Interview with Alan Cameron

Interview by Philip Matyszak

Alan Cameron (born 1938) is a British classicist, Charles Anthon Professor of the Latin Language and Literature at Columbia University. Cameron gained a BA from Oxford University, and his MA in 1964. He has taught at Columbia University since about 1977. In March 1997 he was awarded the American Philological Association's Goodwin Award of Merit in classical scholarship. Alan Cameron is the author of the recently reviewed The Last Pagans of Rome.

Philip Matyszak, aka "Maty" Thank you again for taking the time to discuss your book with us. What sort of feedback or reaction have you had from the academic community? Have (for example) Matthews, Paschoud or Bleckmann responded to any of your arguments?
Alan Cameron: Matthews is very enthusiastic, but I haven't heard from anyone I seriously disagree with. Have you seen Peter Brown's review in NYRB [The New York Review of Books] for 7 April?

Maty: When reading this work, I also had to read several associated texts by other historians which you deal with in detail. The impression I received is that in this field the discovery of even a single inscription naming the right person and giving a verifiable date might turn a number of theories on their heads. Do you feel you have given any hostages to fortune in this regard?
Alan Cameron: A single new inscription COULD cause me problems, for example, in some of my conclusions about pagan priesthoods (Ch. 4). But this is true of almost every topic in the entire field of ancient history. On the other hand, most of the theories I attack are pure speculation, based on evidence better explained differently. One new bit of evidence would refute them too. The medieval library catalog that gave the name of the author of the poem 'Against the Pagans' as Damasus was an unexpected find that supported my view.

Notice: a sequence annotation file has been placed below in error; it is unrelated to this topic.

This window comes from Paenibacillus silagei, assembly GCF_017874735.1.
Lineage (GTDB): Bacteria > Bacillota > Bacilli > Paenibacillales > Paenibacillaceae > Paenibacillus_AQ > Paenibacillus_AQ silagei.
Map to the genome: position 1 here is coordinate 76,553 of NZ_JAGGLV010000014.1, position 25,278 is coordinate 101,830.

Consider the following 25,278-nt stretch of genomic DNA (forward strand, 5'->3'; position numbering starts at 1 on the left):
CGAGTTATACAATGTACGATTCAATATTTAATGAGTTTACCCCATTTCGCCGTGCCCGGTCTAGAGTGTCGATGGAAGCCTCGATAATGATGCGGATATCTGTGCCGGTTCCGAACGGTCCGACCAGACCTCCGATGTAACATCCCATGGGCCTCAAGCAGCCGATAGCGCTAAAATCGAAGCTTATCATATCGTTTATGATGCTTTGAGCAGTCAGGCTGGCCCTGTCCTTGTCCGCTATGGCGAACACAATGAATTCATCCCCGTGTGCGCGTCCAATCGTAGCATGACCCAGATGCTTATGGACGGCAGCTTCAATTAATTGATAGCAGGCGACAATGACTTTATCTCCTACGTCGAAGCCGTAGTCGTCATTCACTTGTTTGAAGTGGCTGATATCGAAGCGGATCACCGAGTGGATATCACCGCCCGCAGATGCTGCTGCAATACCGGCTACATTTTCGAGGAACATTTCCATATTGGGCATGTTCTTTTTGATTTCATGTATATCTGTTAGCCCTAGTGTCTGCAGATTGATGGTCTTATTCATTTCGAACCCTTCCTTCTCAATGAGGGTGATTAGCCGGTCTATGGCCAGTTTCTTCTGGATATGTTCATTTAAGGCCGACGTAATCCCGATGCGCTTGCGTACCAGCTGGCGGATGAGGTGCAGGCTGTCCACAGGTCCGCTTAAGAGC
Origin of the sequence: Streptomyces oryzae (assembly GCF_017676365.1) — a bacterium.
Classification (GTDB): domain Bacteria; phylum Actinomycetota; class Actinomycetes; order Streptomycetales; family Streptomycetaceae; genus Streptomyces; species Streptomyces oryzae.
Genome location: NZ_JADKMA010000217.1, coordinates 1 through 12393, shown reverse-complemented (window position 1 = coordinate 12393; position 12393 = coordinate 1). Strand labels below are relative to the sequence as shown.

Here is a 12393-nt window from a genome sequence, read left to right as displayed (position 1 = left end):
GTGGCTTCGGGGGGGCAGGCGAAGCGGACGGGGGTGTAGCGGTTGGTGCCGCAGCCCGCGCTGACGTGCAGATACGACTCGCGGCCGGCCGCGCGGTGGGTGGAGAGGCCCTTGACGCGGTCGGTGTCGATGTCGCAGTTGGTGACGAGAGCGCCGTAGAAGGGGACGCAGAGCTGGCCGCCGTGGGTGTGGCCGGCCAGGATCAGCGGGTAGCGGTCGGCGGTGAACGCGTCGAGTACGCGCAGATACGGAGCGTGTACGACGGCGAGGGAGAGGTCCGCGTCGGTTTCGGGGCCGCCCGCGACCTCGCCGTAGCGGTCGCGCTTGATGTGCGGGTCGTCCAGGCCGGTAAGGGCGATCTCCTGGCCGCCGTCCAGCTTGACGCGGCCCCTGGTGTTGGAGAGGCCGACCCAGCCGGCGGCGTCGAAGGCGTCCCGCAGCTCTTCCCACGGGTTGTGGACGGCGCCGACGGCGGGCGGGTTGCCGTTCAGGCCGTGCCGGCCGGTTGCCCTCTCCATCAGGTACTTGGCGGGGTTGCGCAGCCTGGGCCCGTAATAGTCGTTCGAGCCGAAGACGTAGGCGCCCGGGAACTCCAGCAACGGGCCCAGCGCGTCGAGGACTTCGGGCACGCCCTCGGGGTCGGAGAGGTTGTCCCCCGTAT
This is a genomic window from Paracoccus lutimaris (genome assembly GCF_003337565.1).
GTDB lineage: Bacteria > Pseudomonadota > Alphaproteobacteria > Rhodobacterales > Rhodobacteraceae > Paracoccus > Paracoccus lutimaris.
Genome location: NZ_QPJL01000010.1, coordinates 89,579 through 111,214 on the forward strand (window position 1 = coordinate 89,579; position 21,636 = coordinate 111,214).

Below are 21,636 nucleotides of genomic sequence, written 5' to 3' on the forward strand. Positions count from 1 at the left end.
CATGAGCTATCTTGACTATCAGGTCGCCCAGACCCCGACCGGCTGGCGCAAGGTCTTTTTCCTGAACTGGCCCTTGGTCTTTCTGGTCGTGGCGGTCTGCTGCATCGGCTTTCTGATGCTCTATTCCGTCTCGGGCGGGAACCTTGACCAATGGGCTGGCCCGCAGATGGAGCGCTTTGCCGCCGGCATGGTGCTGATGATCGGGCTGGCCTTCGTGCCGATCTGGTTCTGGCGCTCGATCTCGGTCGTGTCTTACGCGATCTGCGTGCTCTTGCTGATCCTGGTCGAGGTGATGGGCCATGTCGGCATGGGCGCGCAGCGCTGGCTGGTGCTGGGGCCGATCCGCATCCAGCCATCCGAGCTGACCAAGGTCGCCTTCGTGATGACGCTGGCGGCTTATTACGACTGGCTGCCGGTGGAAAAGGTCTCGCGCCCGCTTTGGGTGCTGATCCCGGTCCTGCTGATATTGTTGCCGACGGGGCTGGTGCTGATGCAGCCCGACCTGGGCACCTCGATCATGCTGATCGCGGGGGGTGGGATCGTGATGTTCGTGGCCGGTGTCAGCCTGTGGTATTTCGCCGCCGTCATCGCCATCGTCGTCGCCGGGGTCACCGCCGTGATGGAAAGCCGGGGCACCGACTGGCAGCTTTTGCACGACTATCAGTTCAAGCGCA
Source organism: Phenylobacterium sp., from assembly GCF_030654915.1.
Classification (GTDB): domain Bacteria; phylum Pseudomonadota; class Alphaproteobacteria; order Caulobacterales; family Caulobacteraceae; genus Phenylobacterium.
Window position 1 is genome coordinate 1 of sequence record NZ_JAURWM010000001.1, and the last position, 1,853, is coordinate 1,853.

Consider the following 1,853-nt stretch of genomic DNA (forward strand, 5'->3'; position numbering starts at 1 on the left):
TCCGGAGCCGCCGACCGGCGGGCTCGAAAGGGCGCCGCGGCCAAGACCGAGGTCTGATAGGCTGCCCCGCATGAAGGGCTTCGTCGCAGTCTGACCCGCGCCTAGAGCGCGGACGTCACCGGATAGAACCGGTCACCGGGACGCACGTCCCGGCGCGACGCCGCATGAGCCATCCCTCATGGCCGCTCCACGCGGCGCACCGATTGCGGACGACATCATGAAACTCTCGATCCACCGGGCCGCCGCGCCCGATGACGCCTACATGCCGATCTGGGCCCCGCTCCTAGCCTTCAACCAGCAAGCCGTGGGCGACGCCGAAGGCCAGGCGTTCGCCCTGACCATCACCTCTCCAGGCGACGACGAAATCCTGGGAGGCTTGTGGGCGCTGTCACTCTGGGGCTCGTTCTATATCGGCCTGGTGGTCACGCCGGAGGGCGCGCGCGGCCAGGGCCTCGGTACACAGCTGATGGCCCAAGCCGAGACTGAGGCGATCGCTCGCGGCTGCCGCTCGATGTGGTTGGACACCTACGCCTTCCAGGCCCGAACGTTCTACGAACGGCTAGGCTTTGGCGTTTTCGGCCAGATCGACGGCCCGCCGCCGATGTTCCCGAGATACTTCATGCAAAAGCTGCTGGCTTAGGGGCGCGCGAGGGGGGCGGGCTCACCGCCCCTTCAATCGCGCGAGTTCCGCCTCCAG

Maty: There is an amazing amount of scholarship and detail in this book - how long did it take to put it all together?
Alan Cameron: I was working on the book on and off for 20 plus years, but I took long periods off, as you can see from the (incomplete) list of my publications during that period.

Maty: The overall argument in this book is hard to refute. It seems set to become the definitive study of Paganism in Rome during late antiquity. Do you think this book will encourage discussion, or settle it?
Alan Cameron: I'm sure it will encourage discussion, though probably in a somewhat different direction.

Maty: This is a weighty read which requires serious effort on the part of the reader. It currently retails for $85 in the USA. Yet the book has sold extremely well. Do you feel this indicates an appetite for this type of book among the general public?
Alan Cameron: I'd like to think so. But it is VERY long, longer than I had planned, but I decided that its strength lay in the detail, and fortunately the press agreed.

Maty: One reviewer has called this book your 'magnum opus'. Do you share this opinion?
Alan Cameron: Well, it's certainly my biggest book, but I'm also still very pleased with my 1970 book on Claudian, and my 2004 book on Greek Mythography. Also my 1973 Porphyrius the Charioteer.

Maty:: Thank you for your time!

Philip Matyszak received a doctorate in Roman history from St. John's college at Oxford. He is the author of such books as Chronicles of the Roman Republic, The Enemies of Rome, and Ancient Rome on Five Denarii a Day.

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